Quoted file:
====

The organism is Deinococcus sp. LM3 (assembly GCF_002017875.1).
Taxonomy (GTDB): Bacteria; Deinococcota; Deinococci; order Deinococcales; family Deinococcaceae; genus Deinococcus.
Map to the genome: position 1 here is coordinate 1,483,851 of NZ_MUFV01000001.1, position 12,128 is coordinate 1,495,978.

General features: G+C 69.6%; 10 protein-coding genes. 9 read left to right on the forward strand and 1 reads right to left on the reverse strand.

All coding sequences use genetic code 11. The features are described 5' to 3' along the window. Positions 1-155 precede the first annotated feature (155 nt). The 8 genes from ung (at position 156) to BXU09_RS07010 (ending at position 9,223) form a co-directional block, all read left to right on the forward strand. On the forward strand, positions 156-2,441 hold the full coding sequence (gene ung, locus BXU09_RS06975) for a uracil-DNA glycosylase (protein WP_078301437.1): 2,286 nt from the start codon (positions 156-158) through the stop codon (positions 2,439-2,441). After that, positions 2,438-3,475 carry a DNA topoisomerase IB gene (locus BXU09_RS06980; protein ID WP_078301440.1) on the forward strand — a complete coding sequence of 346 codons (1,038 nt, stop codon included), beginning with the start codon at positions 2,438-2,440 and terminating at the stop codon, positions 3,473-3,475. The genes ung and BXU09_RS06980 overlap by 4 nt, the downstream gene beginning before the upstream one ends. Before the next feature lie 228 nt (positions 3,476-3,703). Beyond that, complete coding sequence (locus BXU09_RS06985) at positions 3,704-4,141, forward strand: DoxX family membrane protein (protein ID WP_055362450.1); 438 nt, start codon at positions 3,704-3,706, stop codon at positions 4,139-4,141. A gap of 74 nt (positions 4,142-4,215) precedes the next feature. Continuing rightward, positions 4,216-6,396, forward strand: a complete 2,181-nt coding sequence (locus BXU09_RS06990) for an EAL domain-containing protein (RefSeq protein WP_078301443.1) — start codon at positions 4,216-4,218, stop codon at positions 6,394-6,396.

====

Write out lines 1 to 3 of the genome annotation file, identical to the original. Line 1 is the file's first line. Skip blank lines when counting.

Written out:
The organism is Deinococcus sp. LM3 (assembly GCF_002017875.1).
Taxonomy (GTDB): Bacteria; Deinococcota; Deinococci; order Deinococcales; family Deinococcaceae; genus Deinococcus.
Map to the genome: position 1 here is coordinate 1,483,851 of NZ_MUFV01000001.1, position 12,128 is coordinate 1,495,978.